In recent weeks, many VERIFY readers have reached out to the team with questions about a potential change to Social Security benefits.
Social Security provides people with an income when they retire or can’t work due to disability. Those who are retired can typically start receiving their Social Security benefits as early as age 62.
Social Security payments increased by 8.7%, or about $140 per month for the average recipient, in early 2023 due to an annual cost-of-living adjustment (COLA).
But could another increase in benefits be on the way? Several VERIFY readers, including John, asked if benefits will increase by $2,400 per year.
Are Social Security recipients getting an extra $2,400 per year?
No, Social Security recipients aren’t getting an extra $2,400 per year. A bill proposing the increase in benefits has not passed.
WHAT WE FOUND
The Social Security Expansion Act included a $200 monthly increase in Social Security benefits for new and existing recipients, separate from the annual cost-of-living adjustment (COLA), according to a fact sheet on the bill. That means recipients would have seen an extra $2,400 per year on average, if the bill had passed.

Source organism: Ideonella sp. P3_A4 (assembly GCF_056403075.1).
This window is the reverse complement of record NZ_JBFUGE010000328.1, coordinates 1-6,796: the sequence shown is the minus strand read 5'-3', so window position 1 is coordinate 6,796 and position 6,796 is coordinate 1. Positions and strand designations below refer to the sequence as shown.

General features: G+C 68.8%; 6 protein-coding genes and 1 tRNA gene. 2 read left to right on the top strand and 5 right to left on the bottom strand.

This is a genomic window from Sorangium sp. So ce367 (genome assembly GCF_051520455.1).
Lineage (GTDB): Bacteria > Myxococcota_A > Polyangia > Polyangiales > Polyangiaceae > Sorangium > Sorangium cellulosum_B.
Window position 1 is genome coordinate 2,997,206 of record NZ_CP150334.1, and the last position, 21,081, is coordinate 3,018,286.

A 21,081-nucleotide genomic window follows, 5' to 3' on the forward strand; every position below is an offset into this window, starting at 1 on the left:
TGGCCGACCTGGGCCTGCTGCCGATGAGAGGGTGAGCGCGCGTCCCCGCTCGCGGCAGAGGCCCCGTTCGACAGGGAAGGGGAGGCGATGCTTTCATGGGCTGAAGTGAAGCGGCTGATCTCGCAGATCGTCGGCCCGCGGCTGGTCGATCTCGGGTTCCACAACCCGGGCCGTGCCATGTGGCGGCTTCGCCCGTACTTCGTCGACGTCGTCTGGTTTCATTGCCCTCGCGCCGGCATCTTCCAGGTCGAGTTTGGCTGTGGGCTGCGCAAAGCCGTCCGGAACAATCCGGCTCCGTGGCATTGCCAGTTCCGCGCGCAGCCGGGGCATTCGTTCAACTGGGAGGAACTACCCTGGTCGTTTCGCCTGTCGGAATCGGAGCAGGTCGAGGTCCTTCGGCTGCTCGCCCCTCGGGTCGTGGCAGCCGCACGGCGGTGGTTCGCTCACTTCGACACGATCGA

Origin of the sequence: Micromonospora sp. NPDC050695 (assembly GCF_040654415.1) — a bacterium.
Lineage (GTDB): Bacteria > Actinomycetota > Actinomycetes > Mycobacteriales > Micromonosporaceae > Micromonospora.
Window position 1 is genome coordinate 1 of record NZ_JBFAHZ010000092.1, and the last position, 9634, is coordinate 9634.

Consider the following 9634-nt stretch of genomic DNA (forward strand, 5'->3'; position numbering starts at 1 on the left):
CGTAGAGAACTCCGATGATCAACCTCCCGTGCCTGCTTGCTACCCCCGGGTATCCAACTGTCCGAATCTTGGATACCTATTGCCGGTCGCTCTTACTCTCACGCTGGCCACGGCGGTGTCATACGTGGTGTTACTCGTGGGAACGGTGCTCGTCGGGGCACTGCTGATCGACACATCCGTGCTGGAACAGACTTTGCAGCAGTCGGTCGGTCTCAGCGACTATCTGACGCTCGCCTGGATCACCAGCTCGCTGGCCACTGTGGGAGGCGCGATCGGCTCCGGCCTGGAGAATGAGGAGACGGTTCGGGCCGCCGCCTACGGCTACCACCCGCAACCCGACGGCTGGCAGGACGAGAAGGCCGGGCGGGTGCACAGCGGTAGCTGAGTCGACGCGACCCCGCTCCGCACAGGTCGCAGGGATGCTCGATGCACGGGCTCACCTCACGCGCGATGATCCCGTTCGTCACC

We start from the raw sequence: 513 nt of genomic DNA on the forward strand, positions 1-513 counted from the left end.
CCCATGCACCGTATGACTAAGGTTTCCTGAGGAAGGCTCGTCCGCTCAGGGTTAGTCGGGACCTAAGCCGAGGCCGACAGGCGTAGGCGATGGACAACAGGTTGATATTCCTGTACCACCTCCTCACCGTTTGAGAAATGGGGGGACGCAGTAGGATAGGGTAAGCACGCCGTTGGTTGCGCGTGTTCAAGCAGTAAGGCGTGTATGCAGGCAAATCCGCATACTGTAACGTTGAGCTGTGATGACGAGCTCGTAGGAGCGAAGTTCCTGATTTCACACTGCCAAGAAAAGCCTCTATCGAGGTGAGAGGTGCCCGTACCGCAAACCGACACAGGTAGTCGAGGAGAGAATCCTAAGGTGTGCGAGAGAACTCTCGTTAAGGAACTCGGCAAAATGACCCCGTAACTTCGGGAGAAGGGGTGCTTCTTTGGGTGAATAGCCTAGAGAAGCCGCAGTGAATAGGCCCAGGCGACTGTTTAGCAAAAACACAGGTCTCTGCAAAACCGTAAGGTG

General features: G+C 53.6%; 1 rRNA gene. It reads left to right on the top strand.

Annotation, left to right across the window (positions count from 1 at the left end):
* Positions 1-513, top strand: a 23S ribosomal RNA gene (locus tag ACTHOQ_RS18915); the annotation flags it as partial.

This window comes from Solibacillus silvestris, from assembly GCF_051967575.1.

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The legislation as written would have applied this increase to people who receive retirement, disability and survivor benefits, but not those who receive Supplemental Security Income (SSI), Mary Johnson, the Senior Citizens League’s Social Security and Medicare policy analyst, said. SSI is a needs-based program for people with limited income and resources.
The Social Security Expansion Act was referred to various committees in the House and Senate for discussion, which is the first step in the legislative process, but it didn’t pass or even make it to a vote before the 117th Congress officially ended on Jan. 3.
Since the Social Security Expansion Act didn’t pass in 2022, Sen. Bernie Sanders, (I-Vt.) reintroduced the legislation in the Senate on Feb. 13, 2023. A fact sheet on the bill says it would increase benefits by $2,400 per year if passed into law.
The reintroduced bill was referred to the Senate Committee on Finance, which hasn’t taken further action.
The representative who sponsored the legislation in the House is no longer in office.